“No, no, sister;—dampness and darkness are worse than spectres—ours are spirits of light, and I would rather have you try the spell.”
“I will do that blythely, Monkbarns, an I had the ingredients, as my cookery book ca’s them—There was vervain and dill—I mind that—Davie Dibble will ken about them, though, maybe, he’ll gie them Latin names—and Peppercorn, we hae walth o’ them, for”—
“Hypericon, thou foolish woman!” thundered Oldbuck; “d’ye suppose you’re making a haggis—or do you think that a spirit, though he be formed of air, can be expelled by a receipt against wind?—This wise Grizel of mine, Mr. Lovel, recollects (with what accuracy you may judge) a charm which I once mentioned to her, and which, happening to hit her superstitious noddle, she remembers better than anything tending to a useful purpose, I may chance to have said for this ten years. But many an old woman besides herself”—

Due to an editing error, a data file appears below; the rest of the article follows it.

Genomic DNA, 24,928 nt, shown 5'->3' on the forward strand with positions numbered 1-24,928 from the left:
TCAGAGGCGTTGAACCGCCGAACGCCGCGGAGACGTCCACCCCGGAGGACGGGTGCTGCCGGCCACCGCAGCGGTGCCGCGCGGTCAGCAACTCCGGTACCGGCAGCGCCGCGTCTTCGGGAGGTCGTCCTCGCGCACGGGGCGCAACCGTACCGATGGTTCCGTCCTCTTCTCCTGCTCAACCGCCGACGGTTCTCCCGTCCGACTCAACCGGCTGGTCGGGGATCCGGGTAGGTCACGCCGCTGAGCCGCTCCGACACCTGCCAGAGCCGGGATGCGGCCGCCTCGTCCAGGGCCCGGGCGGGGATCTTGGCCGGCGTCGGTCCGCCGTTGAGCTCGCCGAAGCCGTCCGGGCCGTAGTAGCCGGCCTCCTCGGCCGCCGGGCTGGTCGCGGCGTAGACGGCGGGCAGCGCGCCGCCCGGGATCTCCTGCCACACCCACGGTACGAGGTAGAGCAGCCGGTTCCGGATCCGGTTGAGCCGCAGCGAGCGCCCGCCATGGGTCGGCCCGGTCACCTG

“Auld woman, Monkbarns!” said Miss Oldbuck, roused something above her usual submissive tone; “ye really are less than civil to me.”
“Not less than just, Grizel: however, I include in the same class many a sounding name, from Jamblichus down to Aubrey, who have wasted their time in devising imaginary remedies for non-existing diseases.—But I hope, my young friend, that, charmed or uncharmed—secured by the potency of Hypericon,
“‘With vervain and with dill,|
That hinder witches of their will,’
or left disarmed and defenceless to the inroads of the invisible world, you will give another night to the terrors of the haunted apartment, and another day to your faithful and feal friends.”
“I heartily wish I could, but”—
“Nay, but me no buts—I have set my heart upon it.”
“I am greatly obliged, my dear sir, but”—
“Look ye there, now—but again!—I hate but; I know no form of expression in which he can appear, that is amiable, excepting as a butt of sack. But is to me a more detestable combination of letters than no itself. No is a surly, honest fellow—speaks his mind rough and round at once. But is a sneaking, evasive, half-bred, exceptuous sort of a conjunction, which comes to pull away the cup just when it is at your lips—
“‘—it does allay|
The good precedent—fie upon but yet!
But yet is as a jailor to bring forth
Some monstrous malefactor.’”